Candles are a huge part of Judaism, as they are necessary for shabbat and almost every holiday. We begin every shabbat and major holiday by lighting candles and end it with by saying the havdalah prayer over a candle. Over the holiday of Hanukkah, also known as the Festival of Lights, we light an increasing number of candles each night for eight nights to remember the miracle of Hanukkah. We also remember the souls of our deceased loved ones by lighting yahrzeit or memorial candles. Just like there are different pieces of Judaica for every holiday, there are different candles for each occasion. Discover the spiritual world of Judaism through its use of candles!

We carry dozens of different candle options, all made in the Land of Israel - from elegant shabbat candles to intricate ones for havdalah, to colorful Hanukkah lights and long-lasting memorial candles. Read more below about the various categories of Jewish ritual candles made by Israeli artists, as well as some of our favorites.

For more on the origins and significance of Jewish candlelighting rituals, as well as some key FAQs about today's traditions, see our Why Do Jews Light Candles? blog post.

 

Shabbat Candles

Shabbat candles are used on Friday nights and on the eve of major Jewish holidays. Most households have a tradition of lighting two identical candles every shabbat - either as a symbol of the two commandments we are given regarding shabbat, to observe and to remember, or to represent the husband and wife of the home, often with additional smaller candles added for each child.

❤︎ We love these gorgeous, tapered red-purple-blue candles, handmade in the Land of Israel and long enough to last your entire shabbat evening.

❤︎ We love convenient sets of 12 beautiful shabbat candles, such as these classic white candles and these richly colored orange-yellow-purple candles.

❤︎ We love this 50-piece set of classic tea lights, perfect for travel, as smaller candles for your children, or simply as a no-hassle shabbat or holiday lighting option.

 

Havdalah Candles

Havdalah candles are lit at the conclusion of Shabbat and are different from all other candles: instead of one wick, they feature two or more intertwined wicks. They are also usually long and meant to be reused from week to week. They come in a variety of styles: intricately braided candles, colorful pillar or pyramid shapes, and those incorporating sweet-smelling spices, or bisamim, meant to refresh the soul and symbolize a pleasant coming week.

❤︎ We love this rich and vibrant multicolored pillar havdalah candle.

❤︎ We love traditional braided havdalah candles such as this natural-colored beeswax candle and this blue-and-white one evoking the Israeli national colors.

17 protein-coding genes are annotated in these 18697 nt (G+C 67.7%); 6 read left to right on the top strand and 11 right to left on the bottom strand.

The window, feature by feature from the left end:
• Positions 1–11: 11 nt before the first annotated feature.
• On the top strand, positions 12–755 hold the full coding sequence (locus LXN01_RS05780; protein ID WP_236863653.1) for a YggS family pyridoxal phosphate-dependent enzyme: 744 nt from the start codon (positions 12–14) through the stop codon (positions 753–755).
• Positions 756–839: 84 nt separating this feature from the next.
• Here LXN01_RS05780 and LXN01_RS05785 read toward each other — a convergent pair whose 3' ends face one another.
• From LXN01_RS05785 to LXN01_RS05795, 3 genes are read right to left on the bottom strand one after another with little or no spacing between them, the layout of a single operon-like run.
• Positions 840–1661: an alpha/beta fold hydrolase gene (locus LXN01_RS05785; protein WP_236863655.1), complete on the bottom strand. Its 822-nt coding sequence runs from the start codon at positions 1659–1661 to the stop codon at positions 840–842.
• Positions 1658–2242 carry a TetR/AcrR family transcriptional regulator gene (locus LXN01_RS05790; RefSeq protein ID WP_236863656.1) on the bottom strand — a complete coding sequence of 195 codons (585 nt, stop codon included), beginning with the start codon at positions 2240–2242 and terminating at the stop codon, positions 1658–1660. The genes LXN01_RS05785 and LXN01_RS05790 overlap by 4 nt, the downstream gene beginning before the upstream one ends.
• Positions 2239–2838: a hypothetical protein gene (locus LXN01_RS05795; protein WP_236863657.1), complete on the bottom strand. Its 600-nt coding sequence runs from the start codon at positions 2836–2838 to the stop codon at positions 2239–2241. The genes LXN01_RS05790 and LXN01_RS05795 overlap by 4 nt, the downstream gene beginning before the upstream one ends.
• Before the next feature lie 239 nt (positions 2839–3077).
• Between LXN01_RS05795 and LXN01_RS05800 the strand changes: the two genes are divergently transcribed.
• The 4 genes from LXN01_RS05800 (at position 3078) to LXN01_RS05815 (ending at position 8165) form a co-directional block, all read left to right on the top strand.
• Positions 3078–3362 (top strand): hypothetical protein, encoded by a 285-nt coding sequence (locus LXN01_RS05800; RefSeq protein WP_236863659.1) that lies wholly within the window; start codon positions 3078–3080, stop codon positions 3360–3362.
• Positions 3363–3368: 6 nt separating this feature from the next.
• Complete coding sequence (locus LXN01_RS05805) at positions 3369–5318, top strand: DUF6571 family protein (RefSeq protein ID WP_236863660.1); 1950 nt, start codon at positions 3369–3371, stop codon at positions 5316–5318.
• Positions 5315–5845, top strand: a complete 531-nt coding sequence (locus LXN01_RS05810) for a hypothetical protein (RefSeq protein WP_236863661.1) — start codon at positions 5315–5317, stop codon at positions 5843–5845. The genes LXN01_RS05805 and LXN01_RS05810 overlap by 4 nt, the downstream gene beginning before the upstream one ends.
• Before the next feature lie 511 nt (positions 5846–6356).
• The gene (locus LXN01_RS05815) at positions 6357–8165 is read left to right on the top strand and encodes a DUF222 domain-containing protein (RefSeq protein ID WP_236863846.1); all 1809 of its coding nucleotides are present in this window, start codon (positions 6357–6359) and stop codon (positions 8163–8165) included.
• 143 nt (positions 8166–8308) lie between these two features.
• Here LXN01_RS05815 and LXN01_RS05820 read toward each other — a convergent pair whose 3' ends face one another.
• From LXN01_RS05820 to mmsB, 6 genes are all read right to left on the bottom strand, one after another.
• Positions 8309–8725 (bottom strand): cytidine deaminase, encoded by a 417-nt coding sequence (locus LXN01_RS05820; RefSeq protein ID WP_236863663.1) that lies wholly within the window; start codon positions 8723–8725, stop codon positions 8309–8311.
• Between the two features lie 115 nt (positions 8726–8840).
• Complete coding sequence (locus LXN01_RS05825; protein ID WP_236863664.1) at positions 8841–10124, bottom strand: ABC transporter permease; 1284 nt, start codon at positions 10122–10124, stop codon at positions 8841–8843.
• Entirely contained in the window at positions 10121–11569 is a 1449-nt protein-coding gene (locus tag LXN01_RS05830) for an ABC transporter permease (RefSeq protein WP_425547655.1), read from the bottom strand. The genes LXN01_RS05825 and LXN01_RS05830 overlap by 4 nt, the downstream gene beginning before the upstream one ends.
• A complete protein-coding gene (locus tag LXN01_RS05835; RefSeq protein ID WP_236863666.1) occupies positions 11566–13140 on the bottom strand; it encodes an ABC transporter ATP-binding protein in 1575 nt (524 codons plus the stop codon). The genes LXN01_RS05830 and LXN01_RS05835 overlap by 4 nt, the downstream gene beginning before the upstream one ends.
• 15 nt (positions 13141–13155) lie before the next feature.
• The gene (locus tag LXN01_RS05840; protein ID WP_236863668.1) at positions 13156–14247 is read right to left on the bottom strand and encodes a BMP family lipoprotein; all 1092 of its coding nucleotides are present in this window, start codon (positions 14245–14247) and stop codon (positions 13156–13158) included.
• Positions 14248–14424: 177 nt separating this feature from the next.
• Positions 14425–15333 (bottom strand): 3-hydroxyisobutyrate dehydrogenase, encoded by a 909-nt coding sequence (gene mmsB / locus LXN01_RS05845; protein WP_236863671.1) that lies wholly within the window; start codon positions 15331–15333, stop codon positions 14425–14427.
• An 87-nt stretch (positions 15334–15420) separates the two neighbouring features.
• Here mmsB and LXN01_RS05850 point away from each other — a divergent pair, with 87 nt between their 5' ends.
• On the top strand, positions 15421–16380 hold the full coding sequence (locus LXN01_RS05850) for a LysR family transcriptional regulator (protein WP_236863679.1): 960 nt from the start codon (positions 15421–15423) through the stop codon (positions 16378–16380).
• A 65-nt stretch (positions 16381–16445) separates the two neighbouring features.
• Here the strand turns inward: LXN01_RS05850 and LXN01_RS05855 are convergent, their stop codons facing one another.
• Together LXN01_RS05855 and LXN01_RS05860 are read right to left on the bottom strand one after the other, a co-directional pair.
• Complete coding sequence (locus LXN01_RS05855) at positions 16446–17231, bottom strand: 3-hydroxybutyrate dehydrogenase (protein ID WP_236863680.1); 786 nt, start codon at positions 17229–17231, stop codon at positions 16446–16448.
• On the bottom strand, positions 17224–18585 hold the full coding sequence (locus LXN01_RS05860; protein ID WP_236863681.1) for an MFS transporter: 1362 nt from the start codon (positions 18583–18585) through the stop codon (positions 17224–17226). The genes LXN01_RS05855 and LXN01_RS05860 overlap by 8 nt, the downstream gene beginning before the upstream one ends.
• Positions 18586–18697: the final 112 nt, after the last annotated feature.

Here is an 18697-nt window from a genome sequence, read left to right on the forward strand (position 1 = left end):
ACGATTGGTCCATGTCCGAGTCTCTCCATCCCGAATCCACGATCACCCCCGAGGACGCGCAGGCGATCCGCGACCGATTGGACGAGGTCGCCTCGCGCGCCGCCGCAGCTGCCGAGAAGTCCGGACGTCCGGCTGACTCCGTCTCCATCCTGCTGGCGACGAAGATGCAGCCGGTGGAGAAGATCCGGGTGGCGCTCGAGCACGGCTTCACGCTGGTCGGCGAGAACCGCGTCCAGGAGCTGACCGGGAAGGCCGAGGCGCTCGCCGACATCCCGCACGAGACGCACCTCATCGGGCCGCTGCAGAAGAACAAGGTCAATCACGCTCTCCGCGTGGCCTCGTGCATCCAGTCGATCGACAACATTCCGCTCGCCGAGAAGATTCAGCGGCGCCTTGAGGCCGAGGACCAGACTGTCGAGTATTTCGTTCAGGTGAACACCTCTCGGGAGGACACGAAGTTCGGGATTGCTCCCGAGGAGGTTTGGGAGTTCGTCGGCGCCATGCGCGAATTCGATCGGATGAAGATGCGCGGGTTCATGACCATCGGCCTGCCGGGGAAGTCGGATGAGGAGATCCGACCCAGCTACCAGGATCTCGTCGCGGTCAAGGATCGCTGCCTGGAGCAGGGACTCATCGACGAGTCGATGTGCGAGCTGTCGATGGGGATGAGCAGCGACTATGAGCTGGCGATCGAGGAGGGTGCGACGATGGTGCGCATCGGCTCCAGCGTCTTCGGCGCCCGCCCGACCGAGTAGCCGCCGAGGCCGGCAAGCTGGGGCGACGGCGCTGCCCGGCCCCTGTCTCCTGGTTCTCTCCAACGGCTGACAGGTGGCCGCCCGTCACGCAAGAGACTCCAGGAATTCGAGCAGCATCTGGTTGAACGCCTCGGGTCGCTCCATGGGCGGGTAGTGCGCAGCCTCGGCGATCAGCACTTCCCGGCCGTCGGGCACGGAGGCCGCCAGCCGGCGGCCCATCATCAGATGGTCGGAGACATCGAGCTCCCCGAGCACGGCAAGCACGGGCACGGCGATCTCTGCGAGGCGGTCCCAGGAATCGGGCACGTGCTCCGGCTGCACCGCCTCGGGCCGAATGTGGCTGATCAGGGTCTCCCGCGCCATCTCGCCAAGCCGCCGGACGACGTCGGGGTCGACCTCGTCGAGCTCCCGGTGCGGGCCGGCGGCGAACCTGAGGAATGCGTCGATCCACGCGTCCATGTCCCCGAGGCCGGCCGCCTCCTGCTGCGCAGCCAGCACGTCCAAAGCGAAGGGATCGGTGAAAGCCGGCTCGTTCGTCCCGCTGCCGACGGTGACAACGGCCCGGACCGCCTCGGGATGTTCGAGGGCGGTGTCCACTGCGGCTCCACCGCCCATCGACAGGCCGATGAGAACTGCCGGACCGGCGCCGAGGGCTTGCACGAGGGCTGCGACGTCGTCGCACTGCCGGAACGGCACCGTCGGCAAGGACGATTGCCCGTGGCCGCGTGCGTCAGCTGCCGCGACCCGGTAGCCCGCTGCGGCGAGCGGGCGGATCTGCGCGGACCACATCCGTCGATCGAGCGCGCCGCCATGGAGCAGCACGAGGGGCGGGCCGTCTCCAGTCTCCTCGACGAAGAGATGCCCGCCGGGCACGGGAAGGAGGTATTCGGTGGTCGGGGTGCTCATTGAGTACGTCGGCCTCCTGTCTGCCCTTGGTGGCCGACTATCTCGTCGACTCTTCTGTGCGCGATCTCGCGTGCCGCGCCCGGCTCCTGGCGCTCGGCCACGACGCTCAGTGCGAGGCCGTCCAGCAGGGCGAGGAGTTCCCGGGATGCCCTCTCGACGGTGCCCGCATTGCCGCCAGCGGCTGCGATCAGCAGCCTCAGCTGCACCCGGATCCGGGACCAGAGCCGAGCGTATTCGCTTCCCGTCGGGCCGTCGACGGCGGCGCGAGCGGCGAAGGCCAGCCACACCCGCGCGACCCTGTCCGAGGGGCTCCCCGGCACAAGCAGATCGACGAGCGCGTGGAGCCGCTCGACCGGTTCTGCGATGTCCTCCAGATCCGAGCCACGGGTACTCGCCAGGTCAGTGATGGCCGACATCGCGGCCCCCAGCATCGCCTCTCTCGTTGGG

❤︎ We love this hand-braided spice ball candle featuring aromatic spices.

 

 

Hanukkah Candles

Hanukkah candles are the star of the show every Festival of Lights and have been closely associated with the holiday for generations. Today, Hanukkah candles are sold in sets of 44 - enough to light up the menorah on every night of the holiday - and come in a range of vibrant colors and fun patterns.

❤︎ We love these fun and vibrant multicolored Hanukkah candles and these rich and festive red-pink-orange candles, both handmade in the Land of Israel!

 

 

 

Olive Oil Cups

Even though the most common method of lighting both Hanukkah menorahs and shabbat lights is candles, the more traditional version, going all the way back to Temple times, is oil. There is a growing trend to go back to this method, especially in Israel, and we carry pre-filled olive oil cups that fit many menorahs and shabbat candlesticks. Oil cups are also often less messy than candles, especially our gelled versions that stay solid and don't spill.

❤︎ We love these convenient pre-filled classic olive oil cups and these fun multicolored ones, each set including enough for every night of Hanukkah.

 

 

 

 

Yahrzeit (Memorial) Candles

Yahrzeit candles, also known as memorial or yizkor candles, are lit in memory of loved ones who passed away. We remember our deceased family members by lighting a candle on the anniversary of their passing, as well as on certain holidays, particularly Yom Kippur. In addition, many people light memorial candles on Holocaust Memorial Day in memory of the many victims. A Yahrzeit candle usually lasts about 24 hours and is lit at the beginning of the Hebrew day of the anniversary or holiday, which is right after sunset.

❤︎ We love this beautiful memorial candle holder from Israeli artist Laura Cowan, and this simple and basic 24-hour memorial candle.

 

Make sure to get all your other lighting essentials:

✡ Matchboxes and Lighters

✡ Shabbat Candlesticks

✡ Shabbat Candleholders to fit your candles into your candlesticks

✡ Shabbat Candle Trays for a beautiful display

Havdalah Sets

Havdalah Spices